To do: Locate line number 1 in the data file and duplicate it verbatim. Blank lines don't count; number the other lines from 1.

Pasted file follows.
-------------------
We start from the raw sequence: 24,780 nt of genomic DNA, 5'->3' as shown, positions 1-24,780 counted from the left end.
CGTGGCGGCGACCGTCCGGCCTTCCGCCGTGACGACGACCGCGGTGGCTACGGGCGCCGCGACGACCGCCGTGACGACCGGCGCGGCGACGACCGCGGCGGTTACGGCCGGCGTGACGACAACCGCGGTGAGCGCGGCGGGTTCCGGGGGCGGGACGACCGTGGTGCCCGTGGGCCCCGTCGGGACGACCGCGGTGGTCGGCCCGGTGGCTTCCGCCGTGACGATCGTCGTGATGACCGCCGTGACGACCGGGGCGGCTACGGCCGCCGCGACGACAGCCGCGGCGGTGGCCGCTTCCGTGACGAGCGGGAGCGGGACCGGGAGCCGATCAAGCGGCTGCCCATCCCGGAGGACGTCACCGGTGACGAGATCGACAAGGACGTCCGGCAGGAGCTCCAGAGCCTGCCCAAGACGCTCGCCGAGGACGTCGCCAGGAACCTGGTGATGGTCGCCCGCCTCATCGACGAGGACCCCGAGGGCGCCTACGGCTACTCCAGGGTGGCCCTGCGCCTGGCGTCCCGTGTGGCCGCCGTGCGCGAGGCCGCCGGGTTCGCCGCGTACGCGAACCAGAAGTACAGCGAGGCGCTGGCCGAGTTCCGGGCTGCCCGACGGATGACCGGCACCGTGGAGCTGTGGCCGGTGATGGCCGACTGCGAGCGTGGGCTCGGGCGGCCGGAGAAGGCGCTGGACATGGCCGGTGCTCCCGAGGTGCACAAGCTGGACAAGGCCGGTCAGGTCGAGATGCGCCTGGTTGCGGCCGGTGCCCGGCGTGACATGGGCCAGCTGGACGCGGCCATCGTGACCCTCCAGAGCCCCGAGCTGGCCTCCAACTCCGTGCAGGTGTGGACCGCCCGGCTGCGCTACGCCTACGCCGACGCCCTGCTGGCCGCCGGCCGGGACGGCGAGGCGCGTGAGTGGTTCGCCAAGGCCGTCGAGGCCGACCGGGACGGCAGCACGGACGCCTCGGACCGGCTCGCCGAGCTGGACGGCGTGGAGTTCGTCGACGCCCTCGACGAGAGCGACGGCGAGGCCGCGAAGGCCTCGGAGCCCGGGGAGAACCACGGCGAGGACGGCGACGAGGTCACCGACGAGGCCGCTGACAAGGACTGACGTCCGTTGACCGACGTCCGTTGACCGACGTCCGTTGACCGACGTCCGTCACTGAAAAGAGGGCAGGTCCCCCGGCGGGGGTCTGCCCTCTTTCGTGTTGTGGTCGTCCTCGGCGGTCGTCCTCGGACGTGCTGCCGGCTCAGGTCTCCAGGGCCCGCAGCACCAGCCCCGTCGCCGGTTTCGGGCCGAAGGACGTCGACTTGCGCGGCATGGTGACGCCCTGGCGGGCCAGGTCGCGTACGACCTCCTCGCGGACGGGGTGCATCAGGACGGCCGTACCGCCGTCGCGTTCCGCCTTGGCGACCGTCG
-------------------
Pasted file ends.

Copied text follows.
We start from the raw sequence: 24,780 nt of genomic DNA, 5'->3' as shown, positions 1-24,780 counted from the left end.